Chair/discussant: David Wang (Edward C. Henderson Professor of Chinese Literature, East Asian Languages and Civilizations Department, Harvard University)
This talk investigates the visual configurations, rhetorical conventions, and fundamental concepts underlying China’s portrait photography in the early twentieth century. By surveying pictorial magazines, photo albums of courtesans, and poems written about new visual experiences, it addresses issues of how portrait photography was understood and practiced in the flourishing urban culture, and how traditional aesthetics, visual tropes, and Buddhist concepts were involved in adopting and indigenizing the new visual media. The complex interactions of modern technology and aestheticism, image and text, reveal that aesthetic tradition was deeply implicated in the cross-cultural exchanges of technologies and power in the formation of China’s urban culture and visual modernity, further enriching our understanding of optical truth and illusion.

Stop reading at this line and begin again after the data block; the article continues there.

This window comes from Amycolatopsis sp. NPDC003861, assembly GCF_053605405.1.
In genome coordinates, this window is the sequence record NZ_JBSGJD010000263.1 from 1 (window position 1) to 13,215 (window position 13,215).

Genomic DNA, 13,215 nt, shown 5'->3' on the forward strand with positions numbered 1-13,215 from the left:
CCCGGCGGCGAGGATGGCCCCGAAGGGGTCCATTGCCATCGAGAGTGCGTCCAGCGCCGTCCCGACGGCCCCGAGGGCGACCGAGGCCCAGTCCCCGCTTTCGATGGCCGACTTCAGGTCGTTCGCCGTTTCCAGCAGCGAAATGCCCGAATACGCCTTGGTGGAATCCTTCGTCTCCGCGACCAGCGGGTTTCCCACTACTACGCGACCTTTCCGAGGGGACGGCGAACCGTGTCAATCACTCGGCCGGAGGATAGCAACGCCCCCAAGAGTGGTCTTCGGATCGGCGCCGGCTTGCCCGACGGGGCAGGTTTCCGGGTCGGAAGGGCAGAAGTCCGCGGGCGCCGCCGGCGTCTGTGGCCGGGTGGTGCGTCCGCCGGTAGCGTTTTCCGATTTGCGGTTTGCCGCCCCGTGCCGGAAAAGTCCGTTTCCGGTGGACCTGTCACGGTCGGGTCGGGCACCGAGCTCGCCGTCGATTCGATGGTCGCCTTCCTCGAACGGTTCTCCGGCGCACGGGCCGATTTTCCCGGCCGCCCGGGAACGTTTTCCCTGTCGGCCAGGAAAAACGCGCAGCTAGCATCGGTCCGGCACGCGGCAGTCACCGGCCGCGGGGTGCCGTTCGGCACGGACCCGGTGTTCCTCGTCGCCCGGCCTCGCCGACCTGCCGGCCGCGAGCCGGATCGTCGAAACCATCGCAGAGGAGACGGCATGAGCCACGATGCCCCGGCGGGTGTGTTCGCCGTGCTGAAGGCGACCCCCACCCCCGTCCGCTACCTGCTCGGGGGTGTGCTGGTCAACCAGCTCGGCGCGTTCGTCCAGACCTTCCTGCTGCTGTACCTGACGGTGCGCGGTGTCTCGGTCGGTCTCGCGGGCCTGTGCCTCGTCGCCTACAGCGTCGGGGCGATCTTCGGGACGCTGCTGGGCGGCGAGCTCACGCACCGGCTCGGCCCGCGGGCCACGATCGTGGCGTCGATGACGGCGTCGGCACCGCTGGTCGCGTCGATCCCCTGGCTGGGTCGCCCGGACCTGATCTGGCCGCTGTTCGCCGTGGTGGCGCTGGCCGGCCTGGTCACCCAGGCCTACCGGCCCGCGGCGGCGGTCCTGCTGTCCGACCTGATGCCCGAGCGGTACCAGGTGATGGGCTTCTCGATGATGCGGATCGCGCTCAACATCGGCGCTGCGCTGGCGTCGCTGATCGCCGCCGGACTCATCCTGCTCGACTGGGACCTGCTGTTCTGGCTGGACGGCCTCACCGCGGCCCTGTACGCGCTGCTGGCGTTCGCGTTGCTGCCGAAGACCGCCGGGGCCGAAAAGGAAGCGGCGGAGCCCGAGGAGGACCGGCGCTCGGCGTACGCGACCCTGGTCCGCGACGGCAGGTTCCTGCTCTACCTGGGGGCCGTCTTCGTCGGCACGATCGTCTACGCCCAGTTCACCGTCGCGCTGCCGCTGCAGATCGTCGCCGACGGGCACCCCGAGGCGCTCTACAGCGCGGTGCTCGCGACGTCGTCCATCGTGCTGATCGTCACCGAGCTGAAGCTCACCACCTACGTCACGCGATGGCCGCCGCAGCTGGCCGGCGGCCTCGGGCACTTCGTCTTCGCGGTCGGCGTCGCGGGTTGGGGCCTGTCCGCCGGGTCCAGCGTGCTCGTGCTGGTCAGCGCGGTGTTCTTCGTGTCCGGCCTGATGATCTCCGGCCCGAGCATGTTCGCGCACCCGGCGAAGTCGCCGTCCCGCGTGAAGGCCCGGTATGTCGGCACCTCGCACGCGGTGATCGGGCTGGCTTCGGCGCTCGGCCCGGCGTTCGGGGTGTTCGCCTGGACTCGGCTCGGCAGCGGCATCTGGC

Visiting Scholar TalksInternational Education and ICT During and Post-COVID-19: Japan’s Experiences and Perspectives
Thursday, February 29, 2024